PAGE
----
From flame-resistant beanies and shirts to high-visibility vests and overalls, protective clothing is a wide-ranging category. Here, industry insiders describe innovations in the protective clothing industry, explain where employees make mistakes and how to correct them, and offer tips on staying safe.
Clear messaging at the point of need – that’s what safety signs and labels must always provide, according to Jackie Hahn, market content specialist for Milwaukee-based Brady Corp. “If the identification isn’t easily visible within the area of the potential hazard, employees may not see it, which makes the sign or label useless,” Hahn said.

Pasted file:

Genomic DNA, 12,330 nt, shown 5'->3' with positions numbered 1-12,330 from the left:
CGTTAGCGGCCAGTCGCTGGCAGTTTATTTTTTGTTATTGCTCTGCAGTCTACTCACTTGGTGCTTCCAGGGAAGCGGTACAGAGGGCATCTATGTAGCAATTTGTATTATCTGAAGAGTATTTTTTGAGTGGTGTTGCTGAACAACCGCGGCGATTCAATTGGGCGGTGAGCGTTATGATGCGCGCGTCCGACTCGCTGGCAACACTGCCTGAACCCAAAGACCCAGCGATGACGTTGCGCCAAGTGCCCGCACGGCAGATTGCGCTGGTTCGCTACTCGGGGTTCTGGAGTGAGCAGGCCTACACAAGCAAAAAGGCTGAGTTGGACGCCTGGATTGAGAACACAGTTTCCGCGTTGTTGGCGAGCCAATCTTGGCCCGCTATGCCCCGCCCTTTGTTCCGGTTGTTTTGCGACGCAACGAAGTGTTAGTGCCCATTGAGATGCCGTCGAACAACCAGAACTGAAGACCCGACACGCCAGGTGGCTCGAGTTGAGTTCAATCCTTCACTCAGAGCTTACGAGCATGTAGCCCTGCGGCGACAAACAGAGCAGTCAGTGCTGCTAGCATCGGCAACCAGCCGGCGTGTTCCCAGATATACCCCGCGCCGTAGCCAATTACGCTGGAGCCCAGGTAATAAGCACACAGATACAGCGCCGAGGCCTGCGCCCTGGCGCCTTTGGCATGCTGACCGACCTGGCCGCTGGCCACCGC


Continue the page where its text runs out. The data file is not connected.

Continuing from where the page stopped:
Snow-covered or icy roads, and slick driving surfaces resulting from heavy rain – these are just some of the weather-related conditions that workers may encounter. All this severe weather potential raises the question: Should workplaces have severe weather policies?
Plant safety can mean a lot of different things: keeping a facility’s stairways slip-resistant and free of debris, or having audible warning systems for collision prevention. It can range from industrial vacuum cleaners to remove dust – reducing the potential for a dust explosion – to safety gates, safety signs and spill kits.
Work-related hand injuries are common: In 2014, 36,540 wrist injuries and 119,810 hand injuries requiring days away from work were recorded, according to the 2017 edition of “Injury Facts,” a National Safety Council chartbook.